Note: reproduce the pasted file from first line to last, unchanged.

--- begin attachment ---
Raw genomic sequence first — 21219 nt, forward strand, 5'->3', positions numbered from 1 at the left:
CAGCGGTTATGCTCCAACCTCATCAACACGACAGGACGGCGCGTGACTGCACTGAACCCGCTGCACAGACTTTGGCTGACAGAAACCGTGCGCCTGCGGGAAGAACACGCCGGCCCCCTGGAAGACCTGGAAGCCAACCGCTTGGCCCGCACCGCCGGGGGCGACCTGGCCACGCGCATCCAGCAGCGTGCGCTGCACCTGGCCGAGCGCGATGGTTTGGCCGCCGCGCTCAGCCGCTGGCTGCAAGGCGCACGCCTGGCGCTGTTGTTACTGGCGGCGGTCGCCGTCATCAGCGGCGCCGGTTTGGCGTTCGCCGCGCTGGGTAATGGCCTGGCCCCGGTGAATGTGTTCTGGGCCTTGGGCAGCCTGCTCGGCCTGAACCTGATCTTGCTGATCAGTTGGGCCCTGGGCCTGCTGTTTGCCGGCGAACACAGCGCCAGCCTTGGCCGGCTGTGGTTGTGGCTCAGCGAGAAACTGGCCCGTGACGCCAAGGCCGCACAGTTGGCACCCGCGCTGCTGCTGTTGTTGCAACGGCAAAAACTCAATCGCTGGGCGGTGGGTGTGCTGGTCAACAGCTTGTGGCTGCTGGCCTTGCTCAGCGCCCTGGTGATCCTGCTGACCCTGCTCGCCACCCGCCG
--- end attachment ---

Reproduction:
Raw genomic sequence first — 21219 nt, forward strand, 5'->3', positions numbered from 1 at the left:
CAGCGGTTATGCTCCAACCTCATCAACACGACAGGACGGCGCGTGACTGCACTGAACCCGCTGCACAGACTTTGGCTGACAGAAACCGTGCGCCTGCGGGAAGAACACGCCGGCCCCCTGGAAGACCTGGAAGCCAACCGCTTGGCCCGCACCGCCGGGGGCGACCTGGCCACGCGCATCCAGCAGCGTGCGCTGCACCTGGCCGAGCGCGATGGTTTGGCCGCCGCGCTCAGCCGCTGGCTGCAAGGCGCACGCCTGGCGCTGTTGTTACTGGCGGCGGTCGCCGTCATCAGCGGCGCCGGTTTGGCGTTCGCCGCGCTGGGTAATGGCCTGGCCCCGGTGAATGTGTTCTGGGCCTTGGGCAGCCTGCTCGGCCTGAACCTGATCTTGCTGATCAGTTGGGCCCTGGGCCTGCTGTTTGCCGGCGAACACAGCGCCAGCCTTGGCCGGCTGTGGTTGTGGCTCAGCGAGAAACTGGCCCGTGACGCCAAGGCCGCACAGTTGGCACCCGCGCTGCTGCTGTTGTTGCAACGGCAAAAACTCAATCGCTGGGCGGTGGGTGTGCTGGTCAACAGCTTGTGGCTGCTGGCCTTGCTCAGCGCCCTGGTGATCCTGCTGACCCTGCTCGCCACCCGCCG